Various hemodynamic factors have been implicated in vascular graft intimal hyperplasia, the major mechanism contributing to chronic failure of small-diameter grafts. However, a thorough knowledge of the graft flow field is needed in order to determine the role of hemodynamics and how these factors affect the underlying biological processes. Computational fluid dynamics offers much more versatility and resolution than in vitro or in vivo methods, yet computations must be validated by careful comparison with experimental data. Whereas numerous numerical and in vitro simulations of arterial geometries have been reported, direct point-by-point comparisons of the two techniques are rare in the literature. We have conducted finite element computational analyses for a model of an end-to-side vascular graft and compared the results with experimental data obtained using laser-Doppler velocimetry. Agreement for velocity profiles is found to be good, with some clear differences near the recirculation zones during the deceleration and reverse-flow segments of the flow waveform. Wall shear stresses are determined from velocity gradients, whether by computational or experimental methods, and hence the agreement for this quantity, while still good, is less consistent than for velocity itself. From the wall shear stress numerical results, we computed four variables that have been cited in the development of intimal hyperplasia—the time-averaged wall shear stress, an oscillating shear index, and spatial and temporal wall shear stress gradients—in order to illustrate the versatility of numerical methods. We conclude that the computational approach is a valid alternative to the experimental approach for quantitative hemodynamic studies. Where differences in velocity were found by the two methods, it was generally attributed to the inability of the numerical method to model the fluid dynamics when flow conditions are destabilizing. Differences in wall shear, in the absence of destabilizing phenomena, were more likely to be caused by difficulties in calculating wall shear from relatively low resolution in vitro data.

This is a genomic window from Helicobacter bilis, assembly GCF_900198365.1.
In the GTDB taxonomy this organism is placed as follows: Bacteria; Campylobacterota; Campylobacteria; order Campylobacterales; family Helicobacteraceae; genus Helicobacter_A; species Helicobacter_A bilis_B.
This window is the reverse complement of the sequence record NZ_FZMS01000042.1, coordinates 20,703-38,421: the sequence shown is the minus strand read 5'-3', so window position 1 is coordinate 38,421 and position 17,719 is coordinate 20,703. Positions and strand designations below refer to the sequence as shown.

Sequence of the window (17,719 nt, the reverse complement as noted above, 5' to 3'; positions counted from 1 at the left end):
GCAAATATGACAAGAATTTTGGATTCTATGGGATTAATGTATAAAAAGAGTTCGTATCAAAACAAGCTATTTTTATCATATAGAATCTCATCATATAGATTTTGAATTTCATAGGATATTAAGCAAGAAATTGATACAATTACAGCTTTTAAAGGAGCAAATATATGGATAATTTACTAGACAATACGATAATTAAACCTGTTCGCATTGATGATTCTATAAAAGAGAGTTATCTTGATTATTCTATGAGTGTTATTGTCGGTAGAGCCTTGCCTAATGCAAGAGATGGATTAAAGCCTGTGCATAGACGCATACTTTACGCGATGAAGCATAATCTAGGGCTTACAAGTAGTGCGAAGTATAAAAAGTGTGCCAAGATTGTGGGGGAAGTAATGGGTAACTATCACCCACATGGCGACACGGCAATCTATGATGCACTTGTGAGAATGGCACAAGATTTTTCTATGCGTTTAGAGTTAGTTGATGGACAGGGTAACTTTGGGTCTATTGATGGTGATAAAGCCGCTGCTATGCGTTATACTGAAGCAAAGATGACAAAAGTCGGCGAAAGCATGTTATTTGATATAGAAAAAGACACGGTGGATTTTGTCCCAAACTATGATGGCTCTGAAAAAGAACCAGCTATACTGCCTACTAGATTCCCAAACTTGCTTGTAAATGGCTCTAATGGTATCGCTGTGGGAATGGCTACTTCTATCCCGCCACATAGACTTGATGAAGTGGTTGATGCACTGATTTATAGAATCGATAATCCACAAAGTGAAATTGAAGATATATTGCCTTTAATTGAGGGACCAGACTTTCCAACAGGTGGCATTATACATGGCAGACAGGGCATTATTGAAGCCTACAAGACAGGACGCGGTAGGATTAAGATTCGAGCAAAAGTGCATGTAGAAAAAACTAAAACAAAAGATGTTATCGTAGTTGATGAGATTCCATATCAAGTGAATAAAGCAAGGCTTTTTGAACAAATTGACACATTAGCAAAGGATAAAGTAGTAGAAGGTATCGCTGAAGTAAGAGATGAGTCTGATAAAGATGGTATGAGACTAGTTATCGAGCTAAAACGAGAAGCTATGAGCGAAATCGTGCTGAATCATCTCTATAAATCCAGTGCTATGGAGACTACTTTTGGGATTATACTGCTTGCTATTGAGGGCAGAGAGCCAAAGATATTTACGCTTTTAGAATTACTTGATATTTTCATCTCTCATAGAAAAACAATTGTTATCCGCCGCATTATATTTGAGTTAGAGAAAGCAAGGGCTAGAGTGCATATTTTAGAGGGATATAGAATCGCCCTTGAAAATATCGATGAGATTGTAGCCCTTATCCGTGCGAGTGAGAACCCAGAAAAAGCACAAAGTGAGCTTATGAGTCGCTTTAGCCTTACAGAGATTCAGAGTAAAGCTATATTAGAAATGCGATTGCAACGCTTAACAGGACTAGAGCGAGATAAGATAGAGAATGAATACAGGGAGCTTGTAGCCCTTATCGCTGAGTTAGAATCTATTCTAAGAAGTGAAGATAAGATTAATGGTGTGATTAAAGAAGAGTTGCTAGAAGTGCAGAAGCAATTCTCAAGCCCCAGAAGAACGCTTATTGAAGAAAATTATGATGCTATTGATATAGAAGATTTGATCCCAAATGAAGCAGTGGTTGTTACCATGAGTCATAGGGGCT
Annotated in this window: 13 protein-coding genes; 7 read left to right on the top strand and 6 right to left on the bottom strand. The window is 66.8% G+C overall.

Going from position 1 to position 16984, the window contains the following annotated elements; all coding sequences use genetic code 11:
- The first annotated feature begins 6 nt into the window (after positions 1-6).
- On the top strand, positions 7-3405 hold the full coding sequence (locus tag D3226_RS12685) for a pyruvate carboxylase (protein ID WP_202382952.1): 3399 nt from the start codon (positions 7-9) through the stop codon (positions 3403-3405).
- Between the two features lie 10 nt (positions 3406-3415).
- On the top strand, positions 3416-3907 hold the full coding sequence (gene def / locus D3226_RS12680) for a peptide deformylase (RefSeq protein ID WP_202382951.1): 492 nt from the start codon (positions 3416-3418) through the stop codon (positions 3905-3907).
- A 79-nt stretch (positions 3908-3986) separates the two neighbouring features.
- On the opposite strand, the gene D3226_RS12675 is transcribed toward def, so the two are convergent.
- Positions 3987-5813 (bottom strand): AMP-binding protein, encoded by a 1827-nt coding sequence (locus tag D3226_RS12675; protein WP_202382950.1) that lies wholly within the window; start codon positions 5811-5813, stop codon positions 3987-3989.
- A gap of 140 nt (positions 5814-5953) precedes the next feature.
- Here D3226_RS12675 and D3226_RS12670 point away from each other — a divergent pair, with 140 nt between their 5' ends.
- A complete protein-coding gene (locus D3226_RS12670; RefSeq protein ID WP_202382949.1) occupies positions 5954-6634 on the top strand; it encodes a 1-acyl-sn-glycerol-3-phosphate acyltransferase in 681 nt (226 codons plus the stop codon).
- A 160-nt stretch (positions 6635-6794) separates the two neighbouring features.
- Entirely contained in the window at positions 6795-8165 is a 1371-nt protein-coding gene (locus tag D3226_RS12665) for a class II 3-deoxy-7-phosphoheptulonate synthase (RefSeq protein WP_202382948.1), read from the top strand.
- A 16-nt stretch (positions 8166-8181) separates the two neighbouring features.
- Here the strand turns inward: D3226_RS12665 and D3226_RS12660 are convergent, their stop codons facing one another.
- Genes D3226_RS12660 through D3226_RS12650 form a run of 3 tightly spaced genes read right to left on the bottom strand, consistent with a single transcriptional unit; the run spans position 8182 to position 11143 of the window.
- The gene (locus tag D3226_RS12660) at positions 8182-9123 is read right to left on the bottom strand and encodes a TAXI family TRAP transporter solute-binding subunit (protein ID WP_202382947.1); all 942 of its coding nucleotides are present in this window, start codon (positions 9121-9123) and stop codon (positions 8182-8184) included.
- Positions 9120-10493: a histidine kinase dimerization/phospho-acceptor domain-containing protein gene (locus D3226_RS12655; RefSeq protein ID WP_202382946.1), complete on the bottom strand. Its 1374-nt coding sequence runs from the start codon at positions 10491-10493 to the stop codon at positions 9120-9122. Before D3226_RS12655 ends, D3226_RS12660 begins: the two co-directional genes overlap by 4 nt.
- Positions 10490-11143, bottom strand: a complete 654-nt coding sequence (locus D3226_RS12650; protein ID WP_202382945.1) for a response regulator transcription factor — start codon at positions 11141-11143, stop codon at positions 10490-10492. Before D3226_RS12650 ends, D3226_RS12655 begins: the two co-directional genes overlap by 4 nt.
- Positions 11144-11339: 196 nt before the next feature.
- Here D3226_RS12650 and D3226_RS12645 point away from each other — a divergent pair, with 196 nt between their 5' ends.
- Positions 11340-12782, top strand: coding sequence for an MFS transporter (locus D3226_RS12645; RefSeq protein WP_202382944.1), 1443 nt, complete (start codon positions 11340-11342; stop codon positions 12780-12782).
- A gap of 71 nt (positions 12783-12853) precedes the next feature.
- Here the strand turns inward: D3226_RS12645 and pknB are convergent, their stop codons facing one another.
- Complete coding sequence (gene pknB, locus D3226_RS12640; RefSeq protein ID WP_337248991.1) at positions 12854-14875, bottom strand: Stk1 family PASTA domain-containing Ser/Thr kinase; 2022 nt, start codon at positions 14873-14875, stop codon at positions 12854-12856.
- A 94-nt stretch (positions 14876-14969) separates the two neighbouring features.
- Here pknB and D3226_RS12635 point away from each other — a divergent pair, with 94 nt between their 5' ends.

Pulsatile Flow in an End-to-Side Vascular Graft Model: Comparison of Computations With Experimental Data
Contributed by the Bioengineering Division for publication in the JOURNAL OF BIOMECHANICAL ENGINEERING. Manuscript received by the Bioengineering Division January 27, 1999; revised manuscript received September 29, 2000. Associate Editor: S. E. Rittgers.
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Lei, M., Giddens, D. P., Jones, S. A., Loth, F., and Bassiouny, H. (September 29, 2000). "Pulsatile Flow in an End-to-Side Vascular Graft Model: Comparison of Computations With Experimental Data ." ASME. J Biomech Eng. February 2001; 123(1): 80–87. https://doi.org/10.1115/1.1336145
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